Audio compression, or sound compression is basically compressing the peaks in your dynamic range to allow you to bring up the other elements in your track. The dynamic range is the space between the top and bottom lines of the waveform display. Audio compression will help you keep your sound waves within this area. When an audio signal is too hot, meaning too strong it will leave the boundaries of the top and bottom lines causing what is known as clipping. Any sound that passes outside of the top and bottom lines is clipped off. You will not hear the audio, but instead more of a click noise. You can think of compression as a way of compacting the strength of the audio signal.
Audio Compression can be used to avoid clipping and help bring out the quieter sounds in the track. So how is this achieved? Rather simply once you understand sound compression. FL Studio offers several different audio compression options, for now though I will just focus on the basic Fruity Compressor.
On the Fruity Compressor you have 6 knobs. The first is threshold. What this knob allows you to do is set the audio level where you want the compressor to start working. The db value of the knob is the same as the db value in your audio meter. Lets say you set it to -10db. That means any sound signal under -10db will be unaffected while any signal that is stronger than -10db will be compressed. This is when the rest of the knobs settings will come into play.
You can think of ratio as the main control of audio compression. This is how you set the amount of compression applied to any signals that pass above your threshold. All of the ratios start with one number then have a 1 as the second. The first number is the one you change to control the amount of compression. A compression of 6:1 means if the audio signal goes 6db above your threshold then it will come out of the compressor sounding like it only gained 1db.
Lets say you set your audio compressor to have a threshold of -10db and a ratio of 4:1. what will happen here is every sound signal that is stronger than -10b will be reduced. If the signal would go to -6 db without compression then it will now only go to -9db with 4:1 compression. The higher the first number the more your audio will be compressed after threshold.
The ratio is the hardest part of audio compression to understand. Once you get a grasp of what the ratio does the other controls make much more sense. The gain knob is pretty self explanatory. The higher you set it, the more strength your output signal will gain. Gain is what is use to bring out the weaker sound signals while compression will reduce the stronger ones. By reducing some of the audio signal peaks you clear up more dynamic range to use for gain, which makes your overall sound signal stronger.
Attack and release work at the opposite ends of the audio compression threshold. Attack is how quickly the the compression ramps up to full after the threshold is passed. Release is how quickly the the compression stops once the sound signal drops under the threshold. By setting a longer attack time you will allow more of the audio you are trying to compress to reach its full strength before the compression is applied and the signal is reduced.
Thy type which is also called knee in many sound compressors sets how smoothly the compressor will kick in when an audio signal nears the threshold. If you want instant compression once the threshold is reached then a hard knee will do that. Soft knees will allow the audio compression to change gradually when the audio signal is around the threshold.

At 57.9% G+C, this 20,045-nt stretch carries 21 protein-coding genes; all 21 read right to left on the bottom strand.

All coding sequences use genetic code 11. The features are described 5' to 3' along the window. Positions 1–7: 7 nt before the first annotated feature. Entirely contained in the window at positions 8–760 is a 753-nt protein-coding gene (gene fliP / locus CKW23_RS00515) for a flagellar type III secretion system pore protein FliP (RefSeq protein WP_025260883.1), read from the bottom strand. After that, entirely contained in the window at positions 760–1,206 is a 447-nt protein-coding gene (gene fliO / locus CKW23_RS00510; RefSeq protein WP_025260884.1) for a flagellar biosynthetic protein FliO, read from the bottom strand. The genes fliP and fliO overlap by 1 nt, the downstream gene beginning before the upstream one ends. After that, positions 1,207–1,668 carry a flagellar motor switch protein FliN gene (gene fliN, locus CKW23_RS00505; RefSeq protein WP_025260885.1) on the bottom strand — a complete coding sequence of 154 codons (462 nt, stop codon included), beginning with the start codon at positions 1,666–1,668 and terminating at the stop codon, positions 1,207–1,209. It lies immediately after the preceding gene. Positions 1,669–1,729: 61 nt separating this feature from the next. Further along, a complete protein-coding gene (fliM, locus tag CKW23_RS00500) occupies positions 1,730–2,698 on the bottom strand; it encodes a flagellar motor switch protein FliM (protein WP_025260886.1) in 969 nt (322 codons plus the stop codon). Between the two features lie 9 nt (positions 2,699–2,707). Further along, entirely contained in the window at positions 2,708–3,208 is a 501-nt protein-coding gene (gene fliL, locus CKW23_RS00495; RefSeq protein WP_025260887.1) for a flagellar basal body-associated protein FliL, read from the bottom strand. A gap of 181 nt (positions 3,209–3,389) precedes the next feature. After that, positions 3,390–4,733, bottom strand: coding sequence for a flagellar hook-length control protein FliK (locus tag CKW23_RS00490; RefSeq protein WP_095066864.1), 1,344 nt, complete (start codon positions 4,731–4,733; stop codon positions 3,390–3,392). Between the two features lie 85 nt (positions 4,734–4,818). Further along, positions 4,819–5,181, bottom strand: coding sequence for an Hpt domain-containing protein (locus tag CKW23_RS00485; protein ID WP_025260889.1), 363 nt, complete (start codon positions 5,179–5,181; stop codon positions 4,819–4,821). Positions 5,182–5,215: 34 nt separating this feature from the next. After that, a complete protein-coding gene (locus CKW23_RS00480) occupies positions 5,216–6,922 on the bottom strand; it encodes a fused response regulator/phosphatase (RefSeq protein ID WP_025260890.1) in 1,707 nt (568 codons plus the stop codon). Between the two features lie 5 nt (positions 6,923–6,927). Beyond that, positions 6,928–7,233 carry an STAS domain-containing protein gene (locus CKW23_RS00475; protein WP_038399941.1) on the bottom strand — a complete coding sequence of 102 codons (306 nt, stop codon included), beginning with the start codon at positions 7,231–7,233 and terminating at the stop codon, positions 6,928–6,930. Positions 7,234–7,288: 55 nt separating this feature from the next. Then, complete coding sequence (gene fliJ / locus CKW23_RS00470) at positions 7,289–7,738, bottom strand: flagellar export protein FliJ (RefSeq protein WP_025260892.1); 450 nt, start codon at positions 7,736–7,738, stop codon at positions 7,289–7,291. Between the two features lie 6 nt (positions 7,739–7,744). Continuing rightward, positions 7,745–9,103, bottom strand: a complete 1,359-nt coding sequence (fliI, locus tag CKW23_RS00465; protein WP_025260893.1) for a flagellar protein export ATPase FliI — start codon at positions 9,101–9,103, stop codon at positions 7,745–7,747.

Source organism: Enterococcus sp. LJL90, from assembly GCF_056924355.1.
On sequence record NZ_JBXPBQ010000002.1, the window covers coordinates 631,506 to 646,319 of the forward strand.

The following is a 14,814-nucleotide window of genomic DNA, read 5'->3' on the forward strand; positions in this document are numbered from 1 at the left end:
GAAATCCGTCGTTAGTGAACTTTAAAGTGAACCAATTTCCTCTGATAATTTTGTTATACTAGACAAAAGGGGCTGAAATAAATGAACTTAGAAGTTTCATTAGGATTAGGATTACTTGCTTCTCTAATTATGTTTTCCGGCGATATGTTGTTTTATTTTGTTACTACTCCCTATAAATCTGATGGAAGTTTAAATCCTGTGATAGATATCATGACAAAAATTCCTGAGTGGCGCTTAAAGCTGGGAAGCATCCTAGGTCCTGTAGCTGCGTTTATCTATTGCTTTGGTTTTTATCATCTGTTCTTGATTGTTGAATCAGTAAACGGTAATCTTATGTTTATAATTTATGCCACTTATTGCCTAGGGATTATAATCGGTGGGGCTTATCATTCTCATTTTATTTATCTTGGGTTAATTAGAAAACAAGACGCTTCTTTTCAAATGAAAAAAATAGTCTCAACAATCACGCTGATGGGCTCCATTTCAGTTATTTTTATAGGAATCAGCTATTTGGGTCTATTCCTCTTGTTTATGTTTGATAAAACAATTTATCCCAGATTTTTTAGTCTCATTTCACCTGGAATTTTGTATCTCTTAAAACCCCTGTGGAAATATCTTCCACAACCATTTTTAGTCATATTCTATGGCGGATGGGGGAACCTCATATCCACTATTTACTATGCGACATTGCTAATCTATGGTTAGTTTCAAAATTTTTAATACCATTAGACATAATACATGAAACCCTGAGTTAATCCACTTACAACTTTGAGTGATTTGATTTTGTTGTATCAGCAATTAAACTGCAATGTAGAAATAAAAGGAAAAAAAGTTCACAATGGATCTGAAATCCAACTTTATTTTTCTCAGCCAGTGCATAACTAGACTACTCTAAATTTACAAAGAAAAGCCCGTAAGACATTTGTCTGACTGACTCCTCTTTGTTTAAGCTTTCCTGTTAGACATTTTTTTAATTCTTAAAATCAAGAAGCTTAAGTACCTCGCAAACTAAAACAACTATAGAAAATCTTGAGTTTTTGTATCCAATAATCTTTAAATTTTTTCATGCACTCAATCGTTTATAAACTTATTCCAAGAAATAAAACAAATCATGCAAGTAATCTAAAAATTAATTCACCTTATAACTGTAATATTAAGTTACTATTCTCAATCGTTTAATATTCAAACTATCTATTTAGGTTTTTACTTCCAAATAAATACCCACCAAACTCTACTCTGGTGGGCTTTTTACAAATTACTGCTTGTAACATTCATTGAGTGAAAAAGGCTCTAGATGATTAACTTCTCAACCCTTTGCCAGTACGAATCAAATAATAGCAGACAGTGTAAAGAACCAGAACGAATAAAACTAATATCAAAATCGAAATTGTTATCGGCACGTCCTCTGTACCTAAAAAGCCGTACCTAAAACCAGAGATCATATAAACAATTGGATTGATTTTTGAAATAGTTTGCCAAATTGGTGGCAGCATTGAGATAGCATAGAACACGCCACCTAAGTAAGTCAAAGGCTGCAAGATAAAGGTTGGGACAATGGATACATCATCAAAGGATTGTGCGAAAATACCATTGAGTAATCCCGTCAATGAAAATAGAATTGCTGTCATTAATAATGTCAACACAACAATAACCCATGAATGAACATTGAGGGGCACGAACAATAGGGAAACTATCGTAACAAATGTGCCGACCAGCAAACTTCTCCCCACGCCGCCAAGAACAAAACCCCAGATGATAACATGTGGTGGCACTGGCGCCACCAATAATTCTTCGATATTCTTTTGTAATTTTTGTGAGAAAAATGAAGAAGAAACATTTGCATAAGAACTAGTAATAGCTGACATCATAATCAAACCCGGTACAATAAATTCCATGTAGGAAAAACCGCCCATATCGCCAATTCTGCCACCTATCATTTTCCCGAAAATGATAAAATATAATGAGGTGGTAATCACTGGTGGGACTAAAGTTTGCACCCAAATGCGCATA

Ways you can use compression.
Now that you hopefully have a little more understanding of how audio compression works I will show you some of the ways you can put it to use. Lets say you want a loud bassline but the drum you are using has a very strong initial attack. You can compress the first part of the drum hit then bring up the level of the majority of the bass sound with the gain.
Perhaps you have a guitar track that you would like to even out a little. You can add some compression and gain to achieve this as well. A good time to use compression is while you are making the song or during the mixdown phase. Apply the compression to the individual instrument track that you want to change. With any compression you want to be sure that the sound produced is what you are looking for. Too much compression can lead to a pumping sound, or the audio level jumping up and down rapidly. Unless this is something you want you will have to adjust the compression and other settings to give you a more natural sound.
The object is to apply your heaviest compression to each individual audio track that needs it, so when you master all you are really doing is bringing up the overall gain and maybe a little compression. By adding the heavier compression to just the tracks that need it such as a drum track, you will avoid having to compress everything in the master phase and possibly getting a “muddy” sound. You want each individual track to be balanced as a whole before you begin mastering.
If one of the instruments you compressed is now louder than the others bring down its volume on the mixer to a level that fits the rest of the song. Then once everything is where you want it you can add the gain to bring everything up at once and should have little need to compress much.
Audio compressors are definitely a tool with many uses and applications. They also come in multiband
where you can add compression to different frequency ranges. I will cover these types of audio compressors later. Overall the best way to really learn is through experimentation and experience. Take some time to master this powerful part of audio production. You won’t be sorry that you did.